Namakaliiokalanipaihi Barclay Kerr
Namaka Kerr at the dawn ceremony for the Centenary commemoration of the Battle of Passchendaele, Menin Gate, Belgium 2017. Photograph: firstname.lastname@example.org
Born in Waikato 6th September 1988, Namaka is the eldest son of well-known waka leader Hoturoa Barclay-Kerr. He was raised in Te Kura Kaupapa o Toku Mapihi Maurea, until his departure to Hawaii for three years as a secondary student at Ke Kula `Ō Nāwahī’ okalani’ōpu’u.
Namaka Barclay-Kerr says he was born into waka. His first time on the waka was as a tīheru (bailer) at the age of five on Taheretikiti from Tūrangawaewae. However, his first time as a kaihoe was a journey to Maketū paddling for his father. Involvement in waka from such a young age has created a passion within Namaka and a natural appreciation and curiosity for waka practises maintained by many cultures around the world.
After graduating secondary school, he enrolled in Waikato University and graduated with a Bachelor of Art in 2010. He returned to Waikato University in 2013 to pursue in a career of teaching, he graduated with a diploma in 2014.
Namaka has three children in his lifetime, his first-born child was Te Whare Hukahuka o Tangaroa but sadly passed away in 2010, six weeks after his birth. His second born was Tuunuil-aa-Rangi, he was born in 2011 and is turning eleven this year. The youngest child was named Rauwhero.
Like father like son, Tuunuil paddles Waka Ama for the club Te Toki. He is the kai-tīheru of the waka taua Taheretikitiki. Every now and then he will sail with his grandfather Hoturoa Kerr or with his uncle John-Reid, the captain of the waka hourua Haunui and Hinemoana.
Learning and training under the teachings of his father Hoturoa Kerr was difficult yet fruitful, serious yet entertaining time. Namaka refers to his life of waka as:
“I wouldn’t be the man I am today if I didn’t get to experience all those things
As a son and kaihoe, what truly mattered to him is his father’s wisdom, knowledge, and experience is shared and passed down to generation especially his sons. It is important to Namaka to teach his children what he learned, and what is better than the original source, Hoturoa Kerr introduced and taught Namaka’s son Tuunuil in the traditions and principles in all different waka types.
Hoturoa focuses his efforts into waka hourua traditions and practices. Namaka’s brother pursued Waka Ama, and Namaka primarily focused on waka taua and waka kōpapa.
Te Hono ki Aotearoa
Namaka was selected to represent Aotearoa as a kaihoe for two Te Hono Ki Aotearoa events: the Queen’s Diamond Jubilee on the River Thames and the centennial commemoration of the Battle of Passchendaele, Belgium in 2017. Namaka also played a lead role in the presence of the waka tētēkura, Tahimana, at the Frankfurt Book Fair, Germany in 2012, which was predominantly crewed by Dutch kaihoe from the Njord Royal Student Rowing Club.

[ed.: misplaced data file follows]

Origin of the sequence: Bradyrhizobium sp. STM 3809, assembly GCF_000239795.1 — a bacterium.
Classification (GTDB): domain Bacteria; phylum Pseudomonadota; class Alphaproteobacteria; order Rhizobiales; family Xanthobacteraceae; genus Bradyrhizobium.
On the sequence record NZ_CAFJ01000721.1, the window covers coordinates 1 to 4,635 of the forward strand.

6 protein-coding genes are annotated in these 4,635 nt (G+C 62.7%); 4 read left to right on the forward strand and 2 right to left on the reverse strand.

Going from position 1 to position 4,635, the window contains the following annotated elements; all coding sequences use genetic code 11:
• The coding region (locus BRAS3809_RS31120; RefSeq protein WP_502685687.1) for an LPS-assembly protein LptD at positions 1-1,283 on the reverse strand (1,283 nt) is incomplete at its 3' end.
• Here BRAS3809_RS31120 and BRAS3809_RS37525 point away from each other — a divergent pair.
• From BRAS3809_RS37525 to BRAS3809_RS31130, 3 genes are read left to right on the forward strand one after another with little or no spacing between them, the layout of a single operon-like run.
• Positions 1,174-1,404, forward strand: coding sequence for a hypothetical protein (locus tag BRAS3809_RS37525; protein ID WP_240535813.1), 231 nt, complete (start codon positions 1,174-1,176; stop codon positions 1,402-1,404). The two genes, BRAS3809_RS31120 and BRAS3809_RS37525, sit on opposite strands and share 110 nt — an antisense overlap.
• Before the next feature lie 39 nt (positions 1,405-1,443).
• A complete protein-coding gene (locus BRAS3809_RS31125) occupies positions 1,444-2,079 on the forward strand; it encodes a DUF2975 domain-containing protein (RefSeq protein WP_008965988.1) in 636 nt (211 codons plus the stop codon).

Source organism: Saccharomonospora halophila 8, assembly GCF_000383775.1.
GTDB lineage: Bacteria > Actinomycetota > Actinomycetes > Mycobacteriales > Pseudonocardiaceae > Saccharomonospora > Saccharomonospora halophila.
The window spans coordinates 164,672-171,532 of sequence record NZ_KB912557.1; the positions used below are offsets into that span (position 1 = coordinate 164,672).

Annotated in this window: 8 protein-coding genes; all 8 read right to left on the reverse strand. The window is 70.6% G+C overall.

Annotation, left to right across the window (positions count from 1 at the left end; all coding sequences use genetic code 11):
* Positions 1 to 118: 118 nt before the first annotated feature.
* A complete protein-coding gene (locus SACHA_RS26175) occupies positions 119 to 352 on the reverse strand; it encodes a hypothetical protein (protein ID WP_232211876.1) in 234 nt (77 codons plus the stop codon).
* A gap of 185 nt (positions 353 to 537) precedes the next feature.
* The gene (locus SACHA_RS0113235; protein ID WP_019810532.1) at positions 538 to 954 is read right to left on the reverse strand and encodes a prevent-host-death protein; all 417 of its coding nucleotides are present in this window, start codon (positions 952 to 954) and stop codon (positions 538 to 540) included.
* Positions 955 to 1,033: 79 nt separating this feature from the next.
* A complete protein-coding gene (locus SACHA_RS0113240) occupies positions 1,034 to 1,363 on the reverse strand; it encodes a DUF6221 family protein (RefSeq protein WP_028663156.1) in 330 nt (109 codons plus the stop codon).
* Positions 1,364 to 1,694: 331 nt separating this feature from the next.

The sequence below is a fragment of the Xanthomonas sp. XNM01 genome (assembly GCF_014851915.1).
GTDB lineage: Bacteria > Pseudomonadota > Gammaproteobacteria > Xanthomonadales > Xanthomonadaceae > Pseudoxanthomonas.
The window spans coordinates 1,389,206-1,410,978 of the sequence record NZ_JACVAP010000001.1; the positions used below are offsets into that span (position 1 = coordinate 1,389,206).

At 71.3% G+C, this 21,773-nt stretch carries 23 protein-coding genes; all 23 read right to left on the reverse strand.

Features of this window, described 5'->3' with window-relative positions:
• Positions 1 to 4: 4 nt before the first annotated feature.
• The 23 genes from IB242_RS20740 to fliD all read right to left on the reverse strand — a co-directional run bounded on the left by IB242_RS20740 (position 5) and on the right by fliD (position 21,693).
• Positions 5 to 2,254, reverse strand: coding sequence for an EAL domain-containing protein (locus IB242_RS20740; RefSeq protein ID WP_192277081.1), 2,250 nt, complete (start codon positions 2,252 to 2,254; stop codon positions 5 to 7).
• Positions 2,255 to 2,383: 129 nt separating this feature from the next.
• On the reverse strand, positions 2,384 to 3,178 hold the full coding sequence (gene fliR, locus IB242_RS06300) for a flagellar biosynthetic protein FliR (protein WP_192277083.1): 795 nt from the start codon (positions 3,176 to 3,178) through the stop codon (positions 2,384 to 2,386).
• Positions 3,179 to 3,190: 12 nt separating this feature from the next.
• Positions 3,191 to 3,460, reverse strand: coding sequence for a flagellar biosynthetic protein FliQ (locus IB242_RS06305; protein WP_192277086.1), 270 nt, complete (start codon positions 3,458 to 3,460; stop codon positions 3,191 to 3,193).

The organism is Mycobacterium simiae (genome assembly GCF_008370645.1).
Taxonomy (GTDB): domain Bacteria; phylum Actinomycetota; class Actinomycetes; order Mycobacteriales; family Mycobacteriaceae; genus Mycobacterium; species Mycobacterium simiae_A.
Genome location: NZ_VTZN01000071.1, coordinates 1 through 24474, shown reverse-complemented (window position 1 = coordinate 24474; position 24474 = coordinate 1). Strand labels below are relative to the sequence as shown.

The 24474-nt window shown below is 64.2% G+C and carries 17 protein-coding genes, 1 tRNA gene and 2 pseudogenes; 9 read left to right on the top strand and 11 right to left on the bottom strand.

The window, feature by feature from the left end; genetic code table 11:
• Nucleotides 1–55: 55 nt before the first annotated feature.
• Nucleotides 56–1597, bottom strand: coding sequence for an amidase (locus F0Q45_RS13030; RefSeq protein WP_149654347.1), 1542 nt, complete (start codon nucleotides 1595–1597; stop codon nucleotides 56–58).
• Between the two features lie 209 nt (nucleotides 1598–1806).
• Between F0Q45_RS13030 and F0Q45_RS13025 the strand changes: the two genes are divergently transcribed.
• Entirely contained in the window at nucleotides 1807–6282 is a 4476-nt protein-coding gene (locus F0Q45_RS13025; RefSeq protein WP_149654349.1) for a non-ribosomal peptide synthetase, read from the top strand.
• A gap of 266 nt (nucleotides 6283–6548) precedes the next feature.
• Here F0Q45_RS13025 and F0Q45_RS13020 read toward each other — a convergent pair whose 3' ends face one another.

When Namaka was selected as a kaihoe for Te Hono ki Aotearoa. He was required to partake in the wānanga, and trainings held in Waikato. Upon his arrival to the Waikato River, he was amazed at the level of respect all kaihoe had for each other. All kaihoe sharing their knowledge, techniques, and experiences with each other.
Training is important for the success of Waka in international events. Namaka states Waka has high physical demands, and mental strength as well as moving as a unit on the waka.
“I enjoy being out on the open ocean, racing, and doing cultural waka activities like big ceremonies at Waitangi and the Coronation. I enjoy reliving and doing something that our ancestors used to do before us.”
Namaka reveals the development of trainings over the years for international events has improved in terms of knowledge of the Māori art forms, and practices around the waka. To prepare for the Queens Diamond Jubilee, the wānanga and trainings were heavily invested in water training and kapa haka due to the long-distance paddle and performance. However, in 2017 preparing for the ceremonial commemoration of the World War 1 fallen soldiers, Namaka elaborates the wānanga focused on the representation of the waka and what it is identified to the Māori people.
Kaupapa Waka is a natural environment to further develop Te Reo Māori and tikanga Māori and Namaka takes advantage of this opportunity to fully utilise Te Reo and learn more about the history and significance of Waka taua. He is proud to carry on the traditions to the next generation.
Before departing Aotearoa to Belgium in 2017. Namaka Kerr was offered a teaching position in his childhood primary school at Te Kura Kaupapa o Toku Mapihi Maurea. Namaka Kerr’s perspective on the Prime Ministers pledge to include waka into school’s curriculum is a good contribution to the course of action to revive Māori art forms. Most schools include Waka Ama into school’s activities, but disregard the Waka taua, Waka hourua, and all the Waka history, significance, and traditions.
Queens Diamond Jubilee, London, UK 2012
Frankfurt, Germany 2012